DESIGN Christina Faesler Bremer, Mexico City: Christina Faesler Bremer, Pablo Rovalo and Jeronimo Eduardo Hagerman Ruiz Galindo, designers; Guillermo Osorno, text editor; Ximena Perez Grobet, editorial coordination


Jurors agreed that browsing through John Kelly, a book created by Pentagram Design of New York for the 2wice Arts Foundation, gave them a strong impression of the contemporary performance artist’s career. “Even though I’ve never seen him perform, I feel like I know his work,” McCracken said. A series of photographs of Kelly assuming different guises begins with the book’s lenticular cover, progresses through its interior covers and opening spread and ends on the inside back cover. The jurors appreciated the book’s applications of fluorescent-orange ink on subheads, on translucent fly sheets and as a dramatic accent on black-and-white photos.

CLIENT 2wice Arts Foundation, New York DESIGNPentagram Design, New York: J. Abbott Miller, principal/designer; Roy Brooks, designer MATERIALS|FABRICATION paper: Gardamat; fonts: FF Avance, Trade Gothic HARDWARE|SOFTWARE Adobe Illustrator, Adobe Photoshop


“Graphic” and “intelligent” were among the words McCracken used to describe the quick-moving, streetwise approach taken by this three-part series of 30-second anti-smoking spots for the New Jersey Department of Health’s Quitcenters. The creative team of Santa Monica, Calif.-based Blind photographed successive sheets of oversized Plexiglas layered with scraps of halftone art, degraded text and an assortment of found objects to deliver an anti-smoking message that’s both sophisticated and direct. In-camera optical effects and hand-drawn animation serve to engage a youthful audience without talking down to them.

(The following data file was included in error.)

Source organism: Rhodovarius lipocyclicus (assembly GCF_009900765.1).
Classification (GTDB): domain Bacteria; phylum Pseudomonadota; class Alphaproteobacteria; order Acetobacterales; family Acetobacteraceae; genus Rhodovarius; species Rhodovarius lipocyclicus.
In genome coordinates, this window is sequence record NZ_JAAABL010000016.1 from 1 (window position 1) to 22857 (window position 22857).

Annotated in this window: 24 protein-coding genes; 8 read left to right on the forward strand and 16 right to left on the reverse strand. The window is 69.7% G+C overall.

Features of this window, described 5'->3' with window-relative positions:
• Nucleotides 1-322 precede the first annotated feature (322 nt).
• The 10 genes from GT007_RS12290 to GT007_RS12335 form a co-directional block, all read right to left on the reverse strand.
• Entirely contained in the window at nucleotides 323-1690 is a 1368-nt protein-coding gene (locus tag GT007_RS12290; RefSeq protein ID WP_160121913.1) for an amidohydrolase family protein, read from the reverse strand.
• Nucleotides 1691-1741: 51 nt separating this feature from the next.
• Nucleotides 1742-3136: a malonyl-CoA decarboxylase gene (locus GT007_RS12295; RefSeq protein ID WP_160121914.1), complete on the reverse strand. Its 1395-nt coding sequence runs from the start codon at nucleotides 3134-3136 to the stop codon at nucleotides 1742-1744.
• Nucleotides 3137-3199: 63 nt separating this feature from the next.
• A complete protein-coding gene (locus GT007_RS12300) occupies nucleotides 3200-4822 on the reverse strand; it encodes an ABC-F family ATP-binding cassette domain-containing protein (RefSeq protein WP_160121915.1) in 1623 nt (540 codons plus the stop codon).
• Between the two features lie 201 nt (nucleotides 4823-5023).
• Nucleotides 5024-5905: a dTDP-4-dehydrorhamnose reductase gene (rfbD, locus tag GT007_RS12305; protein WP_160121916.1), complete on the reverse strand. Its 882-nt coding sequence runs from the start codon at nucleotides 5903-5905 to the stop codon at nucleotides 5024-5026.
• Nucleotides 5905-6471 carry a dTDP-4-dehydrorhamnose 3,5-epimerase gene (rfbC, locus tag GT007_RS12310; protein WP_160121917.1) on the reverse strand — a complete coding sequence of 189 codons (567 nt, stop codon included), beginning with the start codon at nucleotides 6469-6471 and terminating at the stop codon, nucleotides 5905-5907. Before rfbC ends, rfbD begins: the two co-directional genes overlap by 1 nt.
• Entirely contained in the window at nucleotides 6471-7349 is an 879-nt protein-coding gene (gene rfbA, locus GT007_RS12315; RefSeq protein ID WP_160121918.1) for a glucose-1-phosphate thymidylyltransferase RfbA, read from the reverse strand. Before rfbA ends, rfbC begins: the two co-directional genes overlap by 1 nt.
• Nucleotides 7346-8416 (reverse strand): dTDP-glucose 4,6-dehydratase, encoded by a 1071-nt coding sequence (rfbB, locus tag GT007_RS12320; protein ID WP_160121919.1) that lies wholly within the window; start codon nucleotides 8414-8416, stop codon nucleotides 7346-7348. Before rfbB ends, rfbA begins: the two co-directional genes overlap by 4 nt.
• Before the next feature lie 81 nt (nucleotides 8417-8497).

CLIENT BBDO, Minneapolis DESIGN Blind, Santa Monica, Calif.: Elizabeth Hummer, executive producer; Chris Do, creative director; Steve Pacheco, lead designer; Steve Pacheco, Tom Koh, David Kerman and Rick Spitznass, designers; Amanda Lehman, producer; Steve Pacheco, Tom Koh, David Kerman and Ehren Addis, After Effects artists; Ali Laventhol, Flame artist; Erik Buth, editor; Dan Schmit, director of photography; Steve Pacheco, Tom Koh and David Kerman, illustrators MATERIALS|FABRICATION halftone art, degraded text and found objects sandwiched between sheets of Plexiglas; hand-drawn animation; in-camera optical effects HARDWARE|SOFTWARE Adobe Illustrator, Adobe Photoshop, Adobe After Effects, Avid, Flame


Jurors were impressed with the no-nonsense look of this Manhattan guidebook, designed by Happy Mazza Media of New York. “It’s all about function,” Johnson said of the book’s reader-friendly type and format. “The title is brilliant, and the basic black cover should blend with any native’s attire.” Color-coded maps and iconography add to the guide’s visual appeal and make points of interest easy to find. Its scant size makes it handy for slipping into a briefcase or purse.

DESIGN Happy Mazza Media LLC, New York: Jane Pirone, principal; Scot Covey and Sue Yoeh Beh, designers MATERIALS|FABRICATION 105 95 matte paper; cover: Skivertex Martera black with silver foil HARDWARE|SOFTWARE Macintosh, PC, Adobe Illustrator, Adobe Photoshop, QuarkXPress, Microsoft Word, Filemaker Pro, Photo Disc


To emphasize the random nature of a new modular carpet-tile design from Interface, Chicago-based VSA Partners thought it would make sense to photograph the tiles in unexpected places-as though they’d been placed there at random. Outdoorsy settings also reinforce the tiles’ mimicry of natural designs and processes. Both Johnson and McCracken felt the promotional brochure’s conceptual approach and photography were original and compelling. Moreover, its simple typography and diagrams were applauded for communicating end-user benefits in a clear, concise manner.